I have a reflector telescope with a 114mm aperture and 1000mm focal length. I find that to get the clearest image I can use a 4mm eyepiece, or with my 5x barlow a 20mm however, seeing that I am very interested in astro photography when I try to photograph Jupiter for instance, through the telescope eyepiece, being the size of about a green pea seen through the scope, there is not enough pixel data for my canon eos t2i rebel dlsr to capture a clear photo. Is there some way to enlarge the photo for the camera without blurring the planet's details from over magnification?


1 Answer 1


If you were using both a camera lens and an eyepiece (afocal method), try eyepiece projection. In this method, the eyepiece is the only optical element between the prime focus and the detector. You would need an eyepiece projection adapter tube to connect the camera body to the telescope's focuser. A longer tube will increase magnification but also increase exposure time. Any tube length which reasonably balances those concerns should be OK.

It's also possible to use a Barlow lens and no eyepiece to extend the effective focal length of the telescope. If your adapter tube is wide enough to accommodate the Barlow, you may be able to use it this way too.

Astronomy Source has an article with more details about eyepiece projection. Tele Vue has an overview of that and other methods, plugging their own products of course.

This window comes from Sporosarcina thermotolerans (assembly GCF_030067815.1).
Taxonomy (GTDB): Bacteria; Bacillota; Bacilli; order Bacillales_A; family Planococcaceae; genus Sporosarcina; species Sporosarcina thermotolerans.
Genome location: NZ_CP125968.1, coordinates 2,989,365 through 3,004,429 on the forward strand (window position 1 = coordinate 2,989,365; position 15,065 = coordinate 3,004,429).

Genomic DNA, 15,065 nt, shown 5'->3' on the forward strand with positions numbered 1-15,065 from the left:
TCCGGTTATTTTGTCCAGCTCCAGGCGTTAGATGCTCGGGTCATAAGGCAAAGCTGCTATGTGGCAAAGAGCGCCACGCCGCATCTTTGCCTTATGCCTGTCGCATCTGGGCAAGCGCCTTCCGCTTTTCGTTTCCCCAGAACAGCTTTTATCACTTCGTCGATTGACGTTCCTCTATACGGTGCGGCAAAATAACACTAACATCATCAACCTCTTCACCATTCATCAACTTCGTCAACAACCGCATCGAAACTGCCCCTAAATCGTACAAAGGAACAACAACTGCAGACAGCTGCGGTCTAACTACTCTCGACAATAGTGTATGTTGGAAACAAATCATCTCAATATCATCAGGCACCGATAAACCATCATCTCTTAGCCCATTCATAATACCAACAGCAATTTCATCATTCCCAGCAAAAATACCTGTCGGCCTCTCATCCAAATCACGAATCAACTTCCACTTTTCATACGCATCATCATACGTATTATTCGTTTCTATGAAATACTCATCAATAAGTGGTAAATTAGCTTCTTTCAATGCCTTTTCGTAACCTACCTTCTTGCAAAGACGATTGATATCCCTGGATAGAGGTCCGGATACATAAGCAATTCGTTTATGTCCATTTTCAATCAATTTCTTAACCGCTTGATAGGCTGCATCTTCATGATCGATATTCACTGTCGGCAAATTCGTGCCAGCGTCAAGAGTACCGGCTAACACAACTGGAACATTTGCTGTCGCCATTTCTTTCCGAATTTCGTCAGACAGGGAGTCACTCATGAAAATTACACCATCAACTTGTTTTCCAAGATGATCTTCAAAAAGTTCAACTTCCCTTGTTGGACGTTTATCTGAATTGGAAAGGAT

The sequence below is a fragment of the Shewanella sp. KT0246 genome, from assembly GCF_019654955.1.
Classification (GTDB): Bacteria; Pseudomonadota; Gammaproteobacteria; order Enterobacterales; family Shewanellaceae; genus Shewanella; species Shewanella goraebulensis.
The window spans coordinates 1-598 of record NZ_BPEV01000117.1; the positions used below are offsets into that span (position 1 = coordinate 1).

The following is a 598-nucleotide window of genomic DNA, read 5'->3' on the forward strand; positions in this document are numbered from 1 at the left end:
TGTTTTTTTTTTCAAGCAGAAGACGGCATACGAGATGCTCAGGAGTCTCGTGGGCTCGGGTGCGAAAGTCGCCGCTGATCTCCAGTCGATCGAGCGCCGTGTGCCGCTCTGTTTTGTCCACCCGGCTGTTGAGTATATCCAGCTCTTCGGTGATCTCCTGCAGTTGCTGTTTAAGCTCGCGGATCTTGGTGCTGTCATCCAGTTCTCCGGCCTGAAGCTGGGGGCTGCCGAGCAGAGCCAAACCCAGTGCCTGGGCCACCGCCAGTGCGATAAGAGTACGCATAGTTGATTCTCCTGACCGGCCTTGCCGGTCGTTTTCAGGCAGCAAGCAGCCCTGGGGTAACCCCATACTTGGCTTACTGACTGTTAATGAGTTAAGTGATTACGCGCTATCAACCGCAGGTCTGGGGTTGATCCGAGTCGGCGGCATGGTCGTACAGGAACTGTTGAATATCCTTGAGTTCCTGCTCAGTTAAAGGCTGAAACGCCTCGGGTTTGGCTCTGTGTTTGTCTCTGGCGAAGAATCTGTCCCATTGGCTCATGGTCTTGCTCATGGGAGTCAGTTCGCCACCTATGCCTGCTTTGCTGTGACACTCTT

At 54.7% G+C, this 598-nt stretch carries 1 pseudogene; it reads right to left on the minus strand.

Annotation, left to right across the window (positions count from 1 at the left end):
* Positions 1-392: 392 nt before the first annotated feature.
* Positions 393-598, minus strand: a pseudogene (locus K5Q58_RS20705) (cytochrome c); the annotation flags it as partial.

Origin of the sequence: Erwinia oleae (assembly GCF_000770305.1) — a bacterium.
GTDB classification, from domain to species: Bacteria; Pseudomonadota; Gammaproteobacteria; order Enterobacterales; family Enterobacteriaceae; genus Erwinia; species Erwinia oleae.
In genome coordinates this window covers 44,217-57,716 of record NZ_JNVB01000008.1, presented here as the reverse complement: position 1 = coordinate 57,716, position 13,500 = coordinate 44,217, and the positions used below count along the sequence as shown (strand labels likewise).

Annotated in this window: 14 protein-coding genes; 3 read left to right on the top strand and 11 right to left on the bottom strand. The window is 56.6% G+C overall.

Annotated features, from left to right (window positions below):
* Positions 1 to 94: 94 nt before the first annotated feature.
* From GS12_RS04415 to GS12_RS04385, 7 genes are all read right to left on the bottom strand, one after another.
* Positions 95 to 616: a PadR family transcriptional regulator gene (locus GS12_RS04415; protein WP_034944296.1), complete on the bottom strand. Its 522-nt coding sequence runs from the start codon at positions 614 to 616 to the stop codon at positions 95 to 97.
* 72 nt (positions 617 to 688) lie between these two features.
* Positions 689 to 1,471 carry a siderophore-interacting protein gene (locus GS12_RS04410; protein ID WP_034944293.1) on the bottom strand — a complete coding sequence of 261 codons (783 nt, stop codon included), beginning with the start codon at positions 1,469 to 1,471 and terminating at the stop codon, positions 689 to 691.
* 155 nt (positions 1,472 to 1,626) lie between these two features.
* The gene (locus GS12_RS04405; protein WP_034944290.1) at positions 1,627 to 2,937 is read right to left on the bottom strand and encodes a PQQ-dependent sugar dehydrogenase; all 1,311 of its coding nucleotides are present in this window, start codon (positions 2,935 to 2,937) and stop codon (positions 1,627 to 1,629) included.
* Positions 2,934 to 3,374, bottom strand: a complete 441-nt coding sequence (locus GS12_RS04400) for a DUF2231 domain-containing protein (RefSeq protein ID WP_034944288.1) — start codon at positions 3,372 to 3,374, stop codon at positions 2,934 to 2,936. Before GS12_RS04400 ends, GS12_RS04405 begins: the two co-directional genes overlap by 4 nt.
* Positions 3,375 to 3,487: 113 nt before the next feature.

• $\begingroup$ I have used the camera with its lens and without. I have different diy tube lengths to accommodate various eyepieces. Though the explination was a bit confusing I am under the belief that eyepiece projection requires that a 2" gap is left between the eyepiece and front of the camera. Is that 2" gap a fixed value or does it use a formula to accommodate the telescope' s focal length? I'm sorry I struggled to understand the formulas in the article? Also when I googled the method further some say using a barlow is better, how would this technique differ as well be implemented? Thanks for helpi $\endgroup$
    – Bre
    May 2, 2018 at 23:27
  • $\begingroup$ @Bre I have expanded this answer. $\endgroup$
    – Mike G
    May 9, 2018 at 18:51

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